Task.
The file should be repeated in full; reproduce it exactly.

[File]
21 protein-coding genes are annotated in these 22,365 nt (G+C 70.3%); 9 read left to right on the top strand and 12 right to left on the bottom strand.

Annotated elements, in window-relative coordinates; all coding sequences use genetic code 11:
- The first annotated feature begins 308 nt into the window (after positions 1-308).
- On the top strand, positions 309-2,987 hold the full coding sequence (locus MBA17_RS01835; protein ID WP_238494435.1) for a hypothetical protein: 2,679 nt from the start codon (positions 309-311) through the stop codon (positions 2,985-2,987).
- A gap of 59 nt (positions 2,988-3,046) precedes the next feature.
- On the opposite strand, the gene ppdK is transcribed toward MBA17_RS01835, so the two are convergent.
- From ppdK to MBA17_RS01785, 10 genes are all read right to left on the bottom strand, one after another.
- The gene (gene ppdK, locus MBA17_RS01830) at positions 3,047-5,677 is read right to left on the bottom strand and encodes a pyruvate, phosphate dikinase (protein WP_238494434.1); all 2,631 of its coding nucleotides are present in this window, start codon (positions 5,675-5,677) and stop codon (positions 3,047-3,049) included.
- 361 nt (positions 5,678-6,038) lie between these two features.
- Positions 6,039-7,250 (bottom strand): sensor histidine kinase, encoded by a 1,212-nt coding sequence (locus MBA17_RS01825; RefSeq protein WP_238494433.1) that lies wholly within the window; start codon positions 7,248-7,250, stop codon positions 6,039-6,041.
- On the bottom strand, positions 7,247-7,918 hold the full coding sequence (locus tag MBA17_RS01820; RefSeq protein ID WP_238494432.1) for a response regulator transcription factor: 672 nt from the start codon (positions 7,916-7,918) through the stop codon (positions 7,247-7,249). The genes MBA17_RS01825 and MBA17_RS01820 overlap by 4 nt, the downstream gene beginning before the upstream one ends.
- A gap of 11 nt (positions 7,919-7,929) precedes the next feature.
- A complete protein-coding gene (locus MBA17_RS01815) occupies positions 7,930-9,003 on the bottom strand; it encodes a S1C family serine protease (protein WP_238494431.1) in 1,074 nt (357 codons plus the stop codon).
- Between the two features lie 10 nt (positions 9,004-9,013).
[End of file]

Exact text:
21 protein-coding genes are annotated in these 22,365 nt (G+C 70.3%); 9 read left to right on the top strand and 12 right to left on the bottom strand.

Annotated elements, in window-relative coordinates; all coding sequences use genetic code 11:
- The first annotated feature begins 308 nt into the window (after positions 1-308).
- On the top strand, positions 309-2,987 hold the full coding sequence (locus MBA17_RS01835; protein ID WP_238494435.1) for a hypothetical protein: 2,679 nt from the start codon (positions 309-311) through the stop codon (positions 2,985-2,987).
- A gap of 59 nt (positions 2,988-3,046) precedes the next feature.
- On the opposite strand, the gene ppdK is transcribed toward MBA17_RS01835, so the two are convergent.
- From ppdK to MBA17_RS01785, 10 genes are all read right to left on the bottom strand, one after another.
- The gene (gene ppdK, locus MBA17_RS01830) at positions 3,047-5,677 is read right to left on the bottom strand and encodes a pyruvate, phosphate dikinase (protein WP_238494434.1); all 2,631 of its coding nucleotides are present in this window, start codon (positions 5,675-5,677) and stop codon (positions 3,047-3,049) included.
- 361 nt (positions 5,678-6,038) lie between these two features.
- Positions 6,039-7,250 (bottom strand): sensor histidine kinase, encoded by a 1,212-nt coding sequence (locus MBA17_RS01825; RefSeq protein WP_238494433.1) that lies wholly within the window; start codon positions 7,248-7,250, stop codon positions 6,039-6,041.
- On the bottom strand, positions 7,247-7,918 hold the full coding sequence (locus tag MBA17_RS01820; RefSeq protein ID WP_238494432.1) for a response regulator transcription factor: 672 nt from the start codon (positions 7,916-7,918) through the stop codon (positions 7,247-7,249). The genes MBA17_RS01825 and MBA17_RS01820 overlap by 4 nt, the downstream gene beginning before the upstream one ends.
- A gap of 11 nt (positions 7,919-7,929) precedes the next feature.
- A complete protein-coding gene (locus MBA17_RS01815) occupies positions 7,930-9,003 on the bottom strand; it encodes a S1C family serine protease (protein WP_238494431.1) in 1,074 nt (357 codons plus the stop codon).
- Between the two features lie 10 nt (positions 9,004-9,013).